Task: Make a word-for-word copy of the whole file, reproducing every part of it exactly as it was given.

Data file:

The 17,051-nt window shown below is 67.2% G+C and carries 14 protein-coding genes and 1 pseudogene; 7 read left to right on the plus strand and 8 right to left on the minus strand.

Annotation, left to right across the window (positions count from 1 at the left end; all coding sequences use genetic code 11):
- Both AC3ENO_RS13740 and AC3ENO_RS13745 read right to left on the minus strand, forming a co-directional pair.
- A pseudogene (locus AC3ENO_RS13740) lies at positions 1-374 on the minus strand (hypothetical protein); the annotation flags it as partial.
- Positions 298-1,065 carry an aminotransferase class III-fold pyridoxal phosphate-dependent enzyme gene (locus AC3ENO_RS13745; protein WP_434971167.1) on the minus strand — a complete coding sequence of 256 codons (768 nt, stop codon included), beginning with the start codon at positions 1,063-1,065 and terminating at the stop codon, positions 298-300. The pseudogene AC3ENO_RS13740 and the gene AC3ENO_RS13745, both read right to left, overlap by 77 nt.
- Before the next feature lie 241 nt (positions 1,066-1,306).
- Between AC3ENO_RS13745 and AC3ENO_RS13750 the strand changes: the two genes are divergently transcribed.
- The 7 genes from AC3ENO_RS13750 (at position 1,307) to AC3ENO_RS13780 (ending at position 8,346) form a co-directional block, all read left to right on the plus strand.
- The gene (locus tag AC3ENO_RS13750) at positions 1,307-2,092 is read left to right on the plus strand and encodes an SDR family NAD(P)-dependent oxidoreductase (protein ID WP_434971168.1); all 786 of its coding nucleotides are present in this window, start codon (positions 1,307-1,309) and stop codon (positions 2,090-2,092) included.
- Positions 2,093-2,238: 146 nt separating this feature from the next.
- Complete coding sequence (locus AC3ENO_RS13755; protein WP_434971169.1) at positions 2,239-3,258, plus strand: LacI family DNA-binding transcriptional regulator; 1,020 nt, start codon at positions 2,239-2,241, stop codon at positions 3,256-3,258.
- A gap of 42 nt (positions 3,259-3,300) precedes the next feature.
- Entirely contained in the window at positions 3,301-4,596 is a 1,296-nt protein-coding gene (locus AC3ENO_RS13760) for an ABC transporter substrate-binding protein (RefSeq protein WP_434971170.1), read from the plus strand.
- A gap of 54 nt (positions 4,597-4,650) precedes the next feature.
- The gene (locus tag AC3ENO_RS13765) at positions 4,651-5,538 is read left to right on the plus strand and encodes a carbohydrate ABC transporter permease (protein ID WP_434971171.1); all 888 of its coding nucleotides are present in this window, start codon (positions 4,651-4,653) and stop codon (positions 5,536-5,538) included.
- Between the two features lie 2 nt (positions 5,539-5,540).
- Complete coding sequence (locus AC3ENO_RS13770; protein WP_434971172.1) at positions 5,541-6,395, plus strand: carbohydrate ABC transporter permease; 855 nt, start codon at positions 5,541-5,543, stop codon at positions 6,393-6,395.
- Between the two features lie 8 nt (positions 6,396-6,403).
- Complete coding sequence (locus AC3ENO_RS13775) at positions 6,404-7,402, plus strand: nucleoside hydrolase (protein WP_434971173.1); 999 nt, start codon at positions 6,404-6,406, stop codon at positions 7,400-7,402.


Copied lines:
The 17,051-nt window shown below is 67.2% G+C and carries 14 protein-coding genes and 1 pseudogene; 7 read left to right on the plus strand and 8 right to left on the minus strand.

Annotation, left to right across the window (positions count from 1 at the left end; all coding sequences use genetic code 11):
- Both AC3ENO_RS13740 and AC3ENO_RS13745 read right to left on the minus strand, forming a co-directional pair.
- A pseudogene (locus AC3ENO_RS13740) lies at positions 1-374 on the minus strand (hypothetical protein); the annotation flags it as partial.
- Positions 298-1,065 carry an aminotransferase class III-fold pyridoxal phosphate-dependent enzyme gene (locus AC3ENO_RS13745; protein WP_434971167.1) on the minus strand — a complete coding sequence of 256 codons (768 nt, stop codon included), beginning with the start codon at positions 1,063-1,065 and terminating at the stop codon, positions 298-300. The pseudogene AC3ENO_RS13740 and the gene AC3ENO_RS13745, both read right to left, overlap by 77 nt.
- Before the next feature lie 241 nt (positions 1,066-1,306).
- Between AC3ENO_RS13745 and AC3ENO_RS13750 the strand changes: the two genes are divergently transcribed.
- The 7 genes from AC3ENO_RS13750 (at position 1,307) to AC3ENO_RS13780 (ending at position 8,346) form a co-directional block, all read left to right on the plus strand.
- The gene (locus tag AC3ENO_RS13750) at positions 1,307-2,092 is read left to right on the plus strand and encodes an SDR family NAD(P)-dependent oxidoreductase (protein ID WP_434971168.1); all 786 of its coding nucleotides are present in this window, start codon (positions 1,307-1,309) and stop codon (positions 2,090-2,092) included.
- Positions 2,093-2,238: 146 nt separating this feature from the next.
- Complete coding sequence (locus AC3ENO_RS13755; protein WP_434971169.1) at positions 2,239-3,258, plus strand: LacI family DNA-binding transcriptional regulator; 1,020 nt, start codon at positions 2,239-2,241, stop codon at positions 3,256-3,258.
- A gap of 42 nt (positions 3,259-3,300) precedes the next feature.
- Entirely contained in the window at positions 3,301-4,596 is a 1,296-nt protein-coding gene (locus AC3ENO_RS13760) for an ABC transporter substrate-binding protein (RefSeq protein WP_434971170.1), read from the plus strand.
- A gap of 54 nt (positions 4,597-4,650) precedes the next feature.
- The gene (locus tag AC3ENO_RS13765) at positions 4,651-5,538 is read left to right on the plus strand and encodes a carbohydrate ABC transporter permease (protein ID WP_434971171.1); all 888 of its coding nucleotides are present in this window, start codon (positions 4,651-4,653) and stop codon (positions 5,536-5,538) included.
- Between the two features lie 2 nt (positions 5,539-5,540).
- Complete coding sequence (locus AC3ENO_RS13770; protein WP_434971172.1) at positions 5,541-6,395, plus strand: carbohydrate ABC transporter permease; 855 nt, start codon at positions 5,541-5,543, stop codon at positions 6,393-6,395.
- Between the two features lie 8 nt (positions 6,396-6,403).
- Complete coding sequence (locus AC3ENO_RS13775) at positions 6,404-7,402, plus strand: nucleoside hydrolase (protein WP_434971173.1); 999 nt, start codon at positions 6,404-6,406, stop codon at positions 7,400-7,402.